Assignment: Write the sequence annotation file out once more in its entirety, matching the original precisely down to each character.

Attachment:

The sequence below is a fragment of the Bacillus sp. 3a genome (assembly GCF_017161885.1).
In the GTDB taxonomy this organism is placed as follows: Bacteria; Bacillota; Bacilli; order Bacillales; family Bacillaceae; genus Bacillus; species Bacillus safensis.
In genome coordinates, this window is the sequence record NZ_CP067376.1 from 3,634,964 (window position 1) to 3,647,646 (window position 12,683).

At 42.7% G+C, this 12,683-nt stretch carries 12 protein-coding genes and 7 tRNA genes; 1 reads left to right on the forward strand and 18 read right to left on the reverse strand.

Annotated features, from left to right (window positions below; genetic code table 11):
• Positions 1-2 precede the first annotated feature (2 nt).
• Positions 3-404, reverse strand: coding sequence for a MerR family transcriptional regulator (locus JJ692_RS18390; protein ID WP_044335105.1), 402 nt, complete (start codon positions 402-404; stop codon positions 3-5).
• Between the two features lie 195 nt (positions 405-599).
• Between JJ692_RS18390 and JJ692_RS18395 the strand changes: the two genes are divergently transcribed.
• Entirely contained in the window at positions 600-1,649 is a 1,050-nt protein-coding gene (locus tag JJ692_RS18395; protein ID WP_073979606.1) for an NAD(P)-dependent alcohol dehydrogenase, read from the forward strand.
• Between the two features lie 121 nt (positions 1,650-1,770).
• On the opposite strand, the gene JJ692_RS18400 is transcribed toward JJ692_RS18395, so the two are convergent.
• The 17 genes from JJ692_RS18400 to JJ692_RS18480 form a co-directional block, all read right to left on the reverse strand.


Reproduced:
The sequence below is a fragment of the Bacillus sp. 3a genome (assembly GCF_017161885.1).
In the GTDB taxonomy this organism is placed as follows: Bacteria; Bacillota; Bacilli; order Bacillales; family Bacillaceae; genus Bacillus; species Bacillus safensis.
In genome coordinates, this window is the sequence record NZ_CP067376.1 from 3,634,964 (window position 1) to 3,647,646 (window position 12,683).

At 42.7% G+C, this 12,683-nt stretch carries 12 protein-coding genes and 7 tRNA genes; 1 reads left to right on the forward strand and 18 read right to left on the reverse strand.

Annotated features, from left to right (window positions below; genetic code table 11):
• Positions 1-2 precede the first annotated feature (2 nt).
• Positions 3-404, reverse strand: coding sequence for a MerR family transcriptional regulator (locus JJ692_RS18390; protein ID WP_044335105.1), 402 nt, complete (start codon positions 402-404; stop codon positions 3-5).
• Between the two features lie 195 nt (positions 405-599).
• Between JJ692_RS18390 and JJ692_RS18395 the strand changes: the two genes are divergently transcribed.
• Entirely contained in the window at positions 600-1,649 is a 1,050-nt protein-coding gene (locus tag JJ692_RS18395; protein ID WP_073979606.1) for an NAD(P)-dependent alcohol dehydrogenase, read from the forward strand.
• Between the two features lie 121 nt (positions 1,650-1,770).
• On the opposite strand, the gene JJ692_RS18400 is transcribed toward JJ692_RS18395, so the two are convergent.
• The 17 genes from JJ692_RS18400 to JJ692_RS18480 form a co-directional block, all read right to left on the reverse strand.